The news in town is about the drama that has been unfolding after the Arua Municipality by-election two weeks ago. It has been a high-octane game, catapulting some to eternal fame and treason charges. In order to examine this debacle properly I need to first tell you about what in physics (and adopted by economists) is called the ‘butterfly effect’.
The ‘butterfly effect’ is a phenomenon, which evolved from Chaos Theory. It essentially means that a ‘small change’ can give rise to a big tidal wave. Think of a simple movement like the flapping of a butterfly’s wings. Such an innocuous thing can be proven to start a tornado somewhere else. In everyday language we speak of a ‘ripple effect’. Like throwing a stone in a pool and setting off a wave. In economics we call that ‘unintended consequences’.
Only that in Arua Municipality, the causative event cannot just be described away as innocuous. It was the unfortunate and brutal assassination of Ibrahim Abiriga (RIP), the erstwhile MP and NRM ‘poster boy’. Soon after his interment, the Electoral Commission called a by-election. The most poignant thing about this by-election was the number of applicants for the vacancy regardless of their capabilities.
In all, there were more than 17 who initially showed interest, and this is very telling. Telling because (1) the bar for entry into our Legislature is so low everyone thinks they can jump it, and (2) the rewards are so high considering the levels of unemployment in our country. On the final day of campaigns, it is alleged that the Opposition led by Kassiano Wadri and his chief mobiliser Robert Kyagulanyi (aka Bobi Wine) descended on the presidential motorcade and stoned it.
At the end of the melee, one was reported dead and we had the bruised and battered Arua 33 on treason charges. An incredible outcome for a process that is supposed to be civil.
What is driving this violence and ignominious behaviour? In the field of economics it is conventionally accepted that democratic processes while not being perfect are the best method by which national resources can be allocated. Political actors must make a pitch to the electorate about their suitability to make the best allocative decisions in respect of the provision of public goods. The voting public then chooses (by voting) the candidate with the best proposition (read manifesto).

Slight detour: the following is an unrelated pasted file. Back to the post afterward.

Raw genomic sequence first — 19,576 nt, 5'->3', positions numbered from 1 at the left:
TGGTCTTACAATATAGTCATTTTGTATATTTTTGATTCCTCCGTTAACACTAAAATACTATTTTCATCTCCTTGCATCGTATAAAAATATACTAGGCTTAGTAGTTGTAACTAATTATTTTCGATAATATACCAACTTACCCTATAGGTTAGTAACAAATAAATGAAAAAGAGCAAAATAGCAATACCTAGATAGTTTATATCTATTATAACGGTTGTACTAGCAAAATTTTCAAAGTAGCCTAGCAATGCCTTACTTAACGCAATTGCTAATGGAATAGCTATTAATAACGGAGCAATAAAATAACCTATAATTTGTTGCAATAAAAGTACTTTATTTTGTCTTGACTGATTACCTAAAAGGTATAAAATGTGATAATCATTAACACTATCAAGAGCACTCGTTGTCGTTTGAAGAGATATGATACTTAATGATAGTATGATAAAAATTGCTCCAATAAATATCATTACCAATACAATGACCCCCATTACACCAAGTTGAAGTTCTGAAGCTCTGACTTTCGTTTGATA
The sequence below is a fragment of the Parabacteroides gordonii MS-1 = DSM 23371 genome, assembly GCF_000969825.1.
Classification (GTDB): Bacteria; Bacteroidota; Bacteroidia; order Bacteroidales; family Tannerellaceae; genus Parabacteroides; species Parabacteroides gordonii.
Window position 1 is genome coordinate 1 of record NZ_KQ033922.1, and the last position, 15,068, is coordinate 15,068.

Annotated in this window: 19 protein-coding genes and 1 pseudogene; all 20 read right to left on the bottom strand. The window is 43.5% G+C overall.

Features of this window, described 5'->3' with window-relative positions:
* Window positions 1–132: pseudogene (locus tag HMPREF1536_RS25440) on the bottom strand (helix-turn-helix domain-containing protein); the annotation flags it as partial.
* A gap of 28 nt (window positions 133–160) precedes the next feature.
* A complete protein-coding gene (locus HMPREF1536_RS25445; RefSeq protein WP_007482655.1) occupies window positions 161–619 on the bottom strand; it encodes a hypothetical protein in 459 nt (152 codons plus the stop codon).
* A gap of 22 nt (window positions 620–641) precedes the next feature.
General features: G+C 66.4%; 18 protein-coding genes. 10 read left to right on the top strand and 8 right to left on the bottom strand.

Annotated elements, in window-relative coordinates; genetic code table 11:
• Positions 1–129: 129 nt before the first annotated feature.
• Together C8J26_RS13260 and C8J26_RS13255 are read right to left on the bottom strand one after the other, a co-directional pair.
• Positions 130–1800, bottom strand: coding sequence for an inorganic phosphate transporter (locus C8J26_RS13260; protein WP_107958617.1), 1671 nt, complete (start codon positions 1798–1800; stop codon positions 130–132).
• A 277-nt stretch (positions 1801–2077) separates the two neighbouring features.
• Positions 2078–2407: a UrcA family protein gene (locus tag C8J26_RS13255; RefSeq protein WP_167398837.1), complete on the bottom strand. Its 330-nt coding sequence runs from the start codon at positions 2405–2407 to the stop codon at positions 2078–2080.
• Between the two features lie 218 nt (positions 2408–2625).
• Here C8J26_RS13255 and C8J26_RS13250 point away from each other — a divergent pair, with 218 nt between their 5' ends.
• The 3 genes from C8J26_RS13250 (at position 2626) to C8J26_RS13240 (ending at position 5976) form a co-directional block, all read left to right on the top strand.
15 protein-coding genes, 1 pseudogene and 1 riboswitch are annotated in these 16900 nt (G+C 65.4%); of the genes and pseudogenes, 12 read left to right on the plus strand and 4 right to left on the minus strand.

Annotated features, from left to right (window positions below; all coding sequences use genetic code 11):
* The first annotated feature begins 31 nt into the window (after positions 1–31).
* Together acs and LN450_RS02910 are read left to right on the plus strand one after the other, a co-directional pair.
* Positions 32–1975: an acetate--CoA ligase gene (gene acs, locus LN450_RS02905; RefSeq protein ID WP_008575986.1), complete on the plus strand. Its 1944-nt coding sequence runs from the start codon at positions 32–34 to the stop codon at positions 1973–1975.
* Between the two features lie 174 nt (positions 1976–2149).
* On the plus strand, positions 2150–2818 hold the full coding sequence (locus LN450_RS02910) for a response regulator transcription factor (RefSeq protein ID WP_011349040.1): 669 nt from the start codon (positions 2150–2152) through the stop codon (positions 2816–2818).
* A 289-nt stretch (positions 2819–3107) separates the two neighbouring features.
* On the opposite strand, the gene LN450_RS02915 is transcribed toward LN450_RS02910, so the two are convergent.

This process is repeated periodically, say every five years, and the incumbents have to account for the time they have been in office. Their political ‘balance sheet’ is supposed to be subjected to voter scrutiny and if they have performed well, they are given another ‘kisanja’. That is what democracy is supposed to be all about. It is not a perfect system for determining resource allocation priorities, but it has over time proven itself to be the best alternative.
But what if the stakes for the contestants are extremely high (parliamentary perks)? What if the elections are not about determining how to best allocate resources (or true representation) and instead are about looking out for your own? What if the collective body politic is no longer tolerant to alternative points of view? That is when the violence becomes a tool for electioneering.
The voters too have grown wiser and do not believe elections are about improving their welfare. They know that the average politician is a liar, con and self-serving individual. He will buy the electorates’ votes and then proceed to use the voters’ mandate to fulfil a personal agenda. They are now as cunning as the politicians. They will take your goodies well knowing how they were procured and vote for your nemesis. Maybe this is the ‘butterfly effect’. Will it produce a tsunami?
Prof Sejjaaka is country team leader at Abacus Business School.